In some cases, the other may be pathological, willing to strike again, or lack such empathy that re-engaging with that person can only result in your being damaged.   These signs are often not subtle.

This essay assumes that you are wise about the psychological constitution of the “other.”  If you recognize that the other person has it in for you, you should take proper steps to protect yourself from the damage of such an out-of-control person.  There is no value, and a lot to be lost, by engaging with a person who does not see or care about your well-being.  People who suggest that one engage in an abusive relationship are not doing you any favors. You are wise to take steps to protect your well-being. For an excellent book on how to take steps to promote your well-being in the face of a taker, consider Adam Grant’s GIVE AND TAKE.

2. My own attitude.

I must be authentic. Forgiveness is a signal that we are ready to move forward. It’s a statement that we are healed enough to accept what has happened and not let it hurt us further. I think of it as me having built up immunity to past pain: it may be there but it can’t hurt me very much any more.

We must attend to 1 ) our will to move forward, and 2) emotional healing.

Our will is important. But it’s not the only part of forgiveness. We also have emotional pain. This emotional pain takes much longer to heal. It takes even longer if we lack self-compassion. For instance, if we beat ourselves up in unhelpful comparisons and stories about how we “should” be. It’s intensified when people we respect and love just rattle off cheap talk of forgiveness – talk that they might find a hard time listening to if they were in our shoes. Talk that does not have much compassion. Talk that is nothing like what a loving friend would offer – one who sees our pain and sits with us in it.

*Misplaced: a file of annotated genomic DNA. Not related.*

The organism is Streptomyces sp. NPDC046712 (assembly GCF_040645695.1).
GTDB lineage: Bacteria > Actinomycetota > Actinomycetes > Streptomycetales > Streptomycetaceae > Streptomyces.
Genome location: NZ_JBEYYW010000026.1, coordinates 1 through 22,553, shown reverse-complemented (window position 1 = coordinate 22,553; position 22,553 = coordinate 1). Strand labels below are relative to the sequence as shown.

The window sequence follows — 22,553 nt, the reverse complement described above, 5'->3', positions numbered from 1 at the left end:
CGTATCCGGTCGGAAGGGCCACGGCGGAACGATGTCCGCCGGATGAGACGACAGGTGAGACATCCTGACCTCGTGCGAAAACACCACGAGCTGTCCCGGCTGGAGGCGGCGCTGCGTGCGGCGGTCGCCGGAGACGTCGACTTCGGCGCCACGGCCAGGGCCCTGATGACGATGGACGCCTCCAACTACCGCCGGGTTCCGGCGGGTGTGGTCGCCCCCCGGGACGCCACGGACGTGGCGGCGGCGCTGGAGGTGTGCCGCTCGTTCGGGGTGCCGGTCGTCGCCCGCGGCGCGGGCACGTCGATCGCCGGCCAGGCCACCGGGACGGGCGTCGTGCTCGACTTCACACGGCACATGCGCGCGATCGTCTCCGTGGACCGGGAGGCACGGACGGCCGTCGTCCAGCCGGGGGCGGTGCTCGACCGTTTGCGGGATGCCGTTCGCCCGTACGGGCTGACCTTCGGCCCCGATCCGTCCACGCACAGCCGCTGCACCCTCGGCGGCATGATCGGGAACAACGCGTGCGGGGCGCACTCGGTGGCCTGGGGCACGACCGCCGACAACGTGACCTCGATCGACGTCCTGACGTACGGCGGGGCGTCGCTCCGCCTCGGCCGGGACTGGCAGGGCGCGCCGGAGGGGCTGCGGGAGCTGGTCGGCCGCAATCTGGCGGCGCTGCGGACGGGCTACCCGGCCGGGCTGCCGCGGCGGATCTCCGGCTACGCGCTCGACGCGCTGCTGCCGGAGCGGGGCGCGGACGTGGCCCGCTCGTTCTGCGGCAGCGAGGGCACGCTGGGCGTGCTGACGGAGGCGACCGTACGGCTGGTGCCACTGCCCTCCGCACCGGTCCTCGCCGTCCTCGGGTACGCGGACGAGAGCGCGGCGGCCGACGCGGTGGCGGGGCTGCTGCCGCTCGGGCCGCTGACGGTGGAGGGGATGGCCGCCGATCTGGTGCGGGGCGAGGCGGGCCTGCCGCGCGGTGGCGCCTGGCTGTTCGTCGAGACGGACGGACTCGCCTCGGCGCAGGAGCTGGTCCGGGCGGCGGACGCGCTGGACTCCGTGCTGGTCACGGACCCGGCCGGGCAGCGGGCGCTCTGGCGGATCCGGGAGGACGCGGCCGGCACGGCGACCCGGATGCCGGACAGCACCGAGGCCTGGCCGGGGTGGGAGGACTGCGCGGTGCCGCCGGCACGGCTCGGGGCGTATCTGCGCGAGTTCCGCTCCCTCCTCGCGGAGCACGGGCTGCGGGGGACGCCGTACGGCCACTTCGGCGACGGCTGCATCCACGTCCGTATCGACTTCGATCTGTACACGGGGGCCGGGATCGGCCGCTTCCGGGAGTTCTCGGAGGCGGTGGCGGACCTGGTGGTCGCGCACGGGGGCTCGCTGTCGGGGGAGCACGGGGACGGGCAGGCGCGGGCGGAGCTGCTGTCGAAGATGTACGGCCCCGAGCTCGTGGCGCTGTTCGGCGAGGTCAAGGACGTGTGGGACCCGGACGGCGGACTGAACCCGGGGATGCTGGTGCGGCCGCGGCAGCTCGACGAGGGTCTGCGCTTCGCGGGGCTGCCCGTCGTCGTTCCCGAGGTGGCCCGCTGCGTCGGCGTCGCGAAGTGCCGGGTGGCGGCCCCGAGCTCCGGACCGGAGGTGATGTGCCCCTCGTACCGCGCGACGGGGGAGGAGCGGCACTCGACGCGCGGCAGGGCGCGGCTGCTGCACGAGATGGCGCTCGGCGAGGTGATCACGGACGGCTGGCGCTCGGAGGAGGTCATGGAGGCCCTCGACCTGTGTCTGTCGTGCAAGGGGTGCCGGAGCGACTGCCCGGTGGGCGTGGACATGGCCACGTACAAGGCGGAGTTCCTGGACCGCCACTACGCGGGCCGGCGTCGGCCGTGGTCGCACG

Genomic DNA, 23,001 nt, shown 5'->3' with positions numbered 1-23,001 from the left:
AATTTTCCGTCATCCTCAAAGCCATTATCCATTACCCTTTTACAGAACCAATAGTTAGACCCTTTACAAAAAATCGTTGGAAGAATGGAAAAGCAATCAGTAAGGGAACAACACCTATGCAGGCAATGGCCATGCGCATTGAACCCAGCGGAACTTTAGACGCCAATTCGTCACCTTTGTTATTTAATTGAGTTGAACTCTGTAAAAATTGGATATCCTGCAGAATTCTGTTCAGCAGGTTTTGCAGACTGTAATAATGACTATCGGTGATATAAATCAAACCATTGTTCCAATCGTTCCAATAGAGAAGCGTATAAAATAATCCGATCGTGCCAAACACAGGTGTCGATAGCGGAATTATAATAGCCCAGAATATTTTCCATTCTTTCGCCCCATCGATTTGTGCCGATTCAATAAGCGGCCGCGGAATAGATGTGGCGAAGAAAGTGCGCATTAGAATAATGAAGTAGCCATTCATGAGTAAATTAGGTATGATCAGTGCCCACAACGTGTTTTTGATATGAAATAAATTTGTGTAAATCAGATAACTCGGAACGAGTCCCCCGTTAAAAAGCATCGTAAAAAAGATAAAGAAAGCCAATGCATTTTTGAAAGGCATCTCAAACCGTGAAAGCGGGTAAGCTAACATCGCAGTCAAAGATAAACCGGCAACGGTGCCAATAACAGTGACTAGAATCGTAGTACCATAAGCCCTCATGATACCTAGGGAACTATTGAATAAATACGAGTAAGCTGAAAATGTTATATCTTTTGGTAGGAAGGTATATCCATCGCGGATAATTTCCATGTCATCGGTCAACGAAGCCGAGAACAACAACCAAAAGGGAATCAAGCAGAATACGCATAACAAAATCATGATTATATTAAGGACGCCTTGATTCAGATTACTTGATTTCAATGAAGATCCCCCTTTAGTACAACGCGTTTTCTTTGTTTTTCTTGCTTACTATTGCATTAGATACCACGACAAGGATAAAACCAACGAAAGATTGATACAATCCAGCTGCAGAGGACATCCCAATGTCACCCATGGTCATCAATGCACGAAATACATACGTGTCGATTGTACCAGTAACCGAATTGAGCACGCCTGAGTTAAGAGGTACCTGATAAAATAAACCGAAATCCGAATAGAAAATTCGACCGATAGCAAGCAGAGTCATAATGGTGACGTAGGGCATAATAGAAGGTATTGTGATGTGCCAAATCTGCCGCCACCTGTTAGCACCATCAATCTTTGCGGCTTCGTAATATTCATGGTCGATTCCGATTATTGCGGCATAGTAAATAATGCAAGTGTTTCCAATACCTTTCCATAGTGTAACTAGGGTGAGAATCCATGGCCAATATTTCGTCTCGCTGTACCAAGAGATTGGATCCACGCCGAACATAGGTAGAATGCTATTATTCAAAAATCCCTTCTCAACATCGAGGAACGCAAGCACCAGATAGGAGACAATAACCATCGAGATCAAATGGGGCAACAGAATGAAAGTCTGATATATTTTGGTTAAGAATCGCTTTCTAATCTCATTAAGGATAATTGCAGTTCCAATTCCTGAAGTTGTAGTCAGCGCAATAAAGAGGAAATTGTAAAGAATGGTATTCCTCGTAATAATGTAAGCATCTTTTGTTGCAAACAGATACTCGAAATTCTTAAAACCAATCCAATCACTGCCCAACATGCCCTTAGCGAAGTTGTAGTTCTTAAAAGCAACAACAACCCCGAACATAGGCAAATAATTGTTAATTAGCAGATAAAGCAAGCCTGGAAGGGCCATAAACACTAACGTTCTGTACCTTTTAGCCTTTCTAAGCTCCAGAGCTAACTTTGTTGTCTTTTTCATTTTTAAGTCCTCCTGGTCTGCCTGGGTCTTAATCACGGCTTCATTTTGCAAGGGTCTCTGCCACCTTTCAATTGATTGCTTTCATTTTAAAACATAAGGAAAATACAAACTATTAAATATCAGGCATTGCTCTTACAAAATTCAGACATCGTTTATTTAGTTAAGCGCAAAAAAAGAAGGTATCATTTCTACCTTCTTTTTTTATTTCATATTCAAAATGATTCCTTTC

I worked for four years in the Christian reconciliation movement and for a person whose specialty was Christian forgiveness. I’ve read widely in the area, interviewed, supported, taught, and met people all along the forgiveness path.

But once it’s my personal forgiveness – then that’s a different story! It’s my story.